Several years ago, in a book called The Cultural Contradictions of Capitalism, sociologist Daniel Bell called attention to the tendency of capitalism, in its single-minded pursuit of profit, to erode the various cultural underpinnings that steady a society but often impede the march of commercialization.  The family dinner, and more generally a cultural consensus on the subject of eating, appears to be the latest such casualty of capitalism. These rules and rituals stood in the way of the food industry’s need to sell a well-fed population more food through ingenious new ways of processing, packaging, and market it (303).

So we find ourselves as a species almost back where we started: anxious omnivores struggling once again to figure out what it is wise to eat. Instead of relying on the accumulated wisdom of a cuisine, or even on the wisdom of our senses, we rely on expert opinion, advertising, government food pyramids, and diet books, and we place our faith in science to sort out for us what culture once did with rather more success. Such has been the genius of capitalism, to re-create something akin to a state of nature in the modern supermarket or fast-food outlet, throwing us back on a perplexing, nutritionally perilous landscape deeply shadowed again by the omnivore’s dilemma (303).

     A tension has always existed between the capitalist imperative to maximize efficiency at any cost and the moral imperatives of culture, which historically have served as a counterweight to the moral blindness of the market. This is another example of the cultural contradictions of capitalism–the tendency over time for the economic impulse to erode the moral underpinnings of society. Mercy toward the animals in our care is one such casualty.

     The industrial animal factory offers a nightmarish glimpse of what capitalism is capable of in the absence of any moral or regulatory constraint whatsoever. (It is no accident that the nonunion workers in these factories receive little more consideration than the animals in their care.) Here in these wretched places life itself is redefined–as “protein production”–and with it “suffering.” That venerable word becomes “stress,” an economic problem in search of a cost-effective solution such as clipping the beaks of chickens or docking the tails of pigs or, in the industry’s latest initiative, simply engineering the “stress gene” out of pigs and chickens. It all sounds very much like our worst nightmares of confinement and torture, and it is that, but it is also real life for the billions of animals unlucky enough to have been born beneath those grim sheet-metal roofs into the brief, pitiless life of a production unit in the days before the suffering gene was found (318-19).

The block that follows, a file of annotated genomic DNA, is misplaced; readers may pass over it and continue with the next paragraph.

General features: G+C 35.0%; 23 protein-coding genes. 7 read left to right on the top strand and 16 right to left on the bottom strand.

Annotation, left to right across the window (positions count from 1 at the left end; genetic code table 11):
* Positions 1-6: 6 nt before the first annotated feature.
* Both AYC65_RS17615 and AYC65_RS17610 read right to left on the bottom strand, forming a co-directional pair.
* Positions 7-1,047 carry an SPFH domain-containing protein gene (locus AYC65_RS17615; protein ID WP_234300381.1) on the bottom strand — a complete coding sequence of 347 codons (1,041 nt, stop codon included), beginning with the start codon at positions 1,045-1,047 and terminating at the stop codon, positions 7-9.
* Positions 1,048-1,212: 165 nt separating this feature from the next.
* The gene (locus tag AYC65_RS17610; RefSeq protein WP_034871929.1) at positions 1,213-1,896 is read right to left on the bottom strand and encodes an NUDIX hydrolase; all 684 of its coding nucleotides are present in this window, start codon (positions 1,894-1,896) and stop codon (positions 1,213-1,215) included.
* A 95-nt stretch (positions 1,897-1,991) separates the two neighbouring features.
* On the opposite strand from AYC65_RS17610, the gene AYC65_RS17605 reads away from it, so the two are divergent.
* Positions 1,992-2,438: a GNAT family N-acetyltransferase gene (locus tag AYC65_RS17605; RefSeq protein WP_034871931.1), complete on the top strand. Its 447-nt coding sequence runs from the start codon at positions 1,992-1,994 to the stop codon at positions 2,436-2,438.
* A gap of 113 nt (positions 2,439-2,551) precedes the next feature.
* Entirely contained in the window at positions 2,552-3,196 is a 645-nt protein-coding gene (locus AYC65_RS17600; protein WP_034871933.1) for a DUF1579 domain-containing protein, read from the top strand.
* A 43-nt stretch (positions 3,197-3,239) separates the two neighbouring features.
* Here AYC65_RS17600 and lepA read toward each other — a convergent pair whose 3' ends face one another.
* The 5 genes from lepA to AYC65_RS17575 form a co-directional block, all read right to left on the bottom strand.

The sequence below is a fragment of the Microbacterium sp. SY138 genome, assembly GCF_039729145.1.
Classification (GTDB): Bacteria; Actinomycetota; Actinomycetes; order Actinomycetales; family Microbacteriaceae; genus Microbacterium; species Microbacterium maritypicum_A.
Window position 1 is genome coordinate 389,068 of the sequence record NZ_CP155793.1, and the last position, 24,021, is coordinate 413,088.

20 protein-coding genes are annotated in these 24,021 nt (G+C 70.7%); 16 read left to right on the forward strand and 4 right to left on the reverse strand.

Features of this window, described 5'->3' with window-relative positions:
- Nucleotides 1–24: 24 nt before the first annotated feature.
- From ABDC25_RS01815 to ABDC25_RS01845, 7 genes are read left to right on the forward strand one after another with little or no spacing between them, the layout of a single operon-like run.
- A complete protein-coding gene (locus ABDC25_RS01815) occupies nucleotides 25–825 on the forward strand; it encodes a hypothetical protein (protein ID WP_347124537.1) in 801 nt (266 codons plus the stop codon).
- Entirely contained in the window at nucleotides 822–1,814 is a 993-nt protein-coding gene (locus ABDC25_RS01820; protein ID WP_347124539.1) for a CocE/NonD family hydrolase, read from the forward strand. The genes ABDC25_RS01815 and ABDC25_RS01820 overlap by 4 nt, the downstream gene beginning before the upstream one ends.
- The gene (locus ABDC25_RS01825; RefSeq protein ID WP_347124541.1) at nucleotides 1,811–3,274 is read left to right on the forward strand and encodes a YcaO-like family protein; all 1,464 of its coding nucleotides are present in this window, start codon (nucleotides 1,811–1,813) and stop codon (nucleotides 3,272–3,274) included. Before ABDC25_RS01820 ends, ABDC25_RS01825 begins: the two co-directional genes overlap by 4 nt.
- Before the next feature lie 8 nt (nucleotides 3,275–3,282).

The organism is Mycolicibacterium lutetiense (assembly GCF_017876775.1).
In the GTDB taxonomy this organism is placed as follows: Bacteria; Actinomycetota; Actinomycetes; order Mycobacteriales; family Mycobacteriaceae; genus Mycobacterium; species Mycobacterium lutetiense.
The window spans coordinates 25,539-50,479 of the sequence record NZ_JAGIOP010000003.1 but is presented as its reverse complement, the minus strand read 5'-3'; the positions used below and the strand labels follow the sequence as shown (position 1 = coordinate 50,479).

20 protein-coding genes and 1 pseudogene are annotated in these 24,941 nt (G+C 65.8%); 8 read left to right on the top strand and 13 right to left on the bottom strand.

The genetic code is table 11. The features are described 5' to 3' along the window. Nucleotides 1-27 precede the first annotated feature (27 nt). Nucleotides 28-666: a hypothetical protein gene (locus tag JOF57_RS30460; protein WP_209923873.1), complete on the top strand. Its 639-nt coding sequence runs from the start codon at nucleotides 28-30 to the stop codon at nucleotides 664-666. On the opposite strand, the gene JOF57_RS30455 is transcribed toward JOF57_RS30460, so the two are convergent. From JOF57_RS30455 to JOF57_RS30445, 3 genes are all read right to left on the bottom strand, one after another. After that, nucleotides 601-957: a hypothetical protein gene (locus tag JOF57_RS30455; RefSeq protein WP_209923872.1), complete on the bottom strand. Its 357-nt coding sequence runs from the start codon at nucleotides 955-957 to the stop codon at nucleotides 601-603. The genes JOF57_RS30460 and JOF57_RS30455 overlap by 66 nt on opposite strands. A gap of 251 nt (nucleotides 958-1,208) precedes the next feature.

In conclusion to this long quote, I want to share something I’ve recently discovered-“The Do No Financial Harm Pledge“.  In 2012, I will make this pledge. This does not mean that I will not say no to customers and protect myself as a designer and business person, but I will do all in my power to be fair and treat customers in a concerned manner not just for their own financial health, but for mine and my company. 

Even though I said I wouldn’t, I went ahead and made some bold statements above (I’m scared of the word count in this post). I suppose it’s best that I got them out now; I am 100% committed to making them stick in 2012 and beyond.  Whether Michael Pollan intended it or not, he opened my eyes to how the omnivore’s dilemma is a much larger issue and I thank him. As an omnivore, I face these very issues; as an environmentalist, I face these issues; as a citizen, I  face these issues; and as a small business owner, fighting to grow a business and passion in the face of a drowning global economy and a lack of desire to really grow a global company, I face these issues. We all do, it’s just a matter of when we realize we’re facing them.

I suggest that every small business owner/entrepreneur take the time to read this book. It is  valid, candid, and incredibly engaging. It is also a powerful message on ourselves as individuals with strengths and passions. I know I’ll be referencing this book with the dogeared pages and underlined sentences as I continue to develop through the coming years.

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s2 stationery & designs

A rule-breaking designer, artist & entrepreneur who's passionate about paper and handcrafting stationery. I also write, travel, and focus on eco + social good.